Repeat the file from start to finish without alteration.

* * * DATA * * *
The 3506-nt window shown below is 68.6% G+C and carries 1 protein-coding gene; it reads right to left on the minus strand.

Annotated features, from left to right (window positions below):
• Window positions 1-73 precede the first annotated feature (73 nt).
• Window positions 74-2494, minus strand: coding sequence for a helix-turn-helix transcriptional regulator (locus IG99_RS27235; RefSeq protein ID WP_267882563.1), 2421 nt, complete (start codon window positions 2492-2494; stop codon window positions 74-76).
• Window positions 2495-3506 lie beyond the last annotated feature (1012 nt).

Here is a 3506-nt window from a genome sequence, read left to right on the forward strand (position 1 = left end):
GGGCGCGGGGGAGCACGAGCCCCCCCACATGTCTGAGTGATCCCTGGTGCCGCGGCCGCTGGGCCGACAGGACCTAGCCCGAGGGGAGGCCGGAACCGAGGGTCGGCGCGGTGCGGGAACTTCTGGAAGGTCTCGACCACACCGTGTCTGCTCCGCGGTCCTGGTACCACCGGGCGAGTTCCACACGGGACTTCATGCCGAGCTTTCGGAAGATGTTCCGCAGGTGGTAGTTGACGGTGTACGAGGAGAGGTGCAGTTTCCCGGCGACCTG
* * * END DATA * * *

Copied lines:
The 3506-nt window shown below is 68.6% G+C and carries 1 protein-coding gene; it reads right to left on the minus strand.

Annotated features, from left to right (window positions below):
• Window positions 1-73 precede the first annotated feature (73 nt).
• Window positions 74-2494, minus strand: coding sequence for a helix-turn-helix transcriptional regulator (locus IG99_RS27235; RefSeq protein ID WP_267882563.1), 2421 nt, complete (start codon window positions 2492-2494; stop codon window positions 74-76).
• Window positions 2495-3506 lie beyond the last annotated feature (1012 nt).

Here is a 3506-nt window from a genome sequence, read left to right on the forward strand (position 1 = left end):
GGGCGCGGGGGAGCACGAGCCCCCCCACATGTCTGAGTGATCCCTGGTGCCGCGGCCGCTGGGCCGACAGGACCTAGCCCGAGGGGAGGCCGGAACCGAGGGTCGGCGCGGTGCGGGAACTTCTGGAAGGTCTCGACCACACCGTGTCTGCTCCGCGGTCCTGGTACCACCGGGCGAGTTCCACACGGGACTTCATGCCGAGCTTTCGGAAGATGTTCCGCAGGTGGTAGTTGACGGTGTACGAGGAGAGGTGCAGTTTCCCGGCGACCTG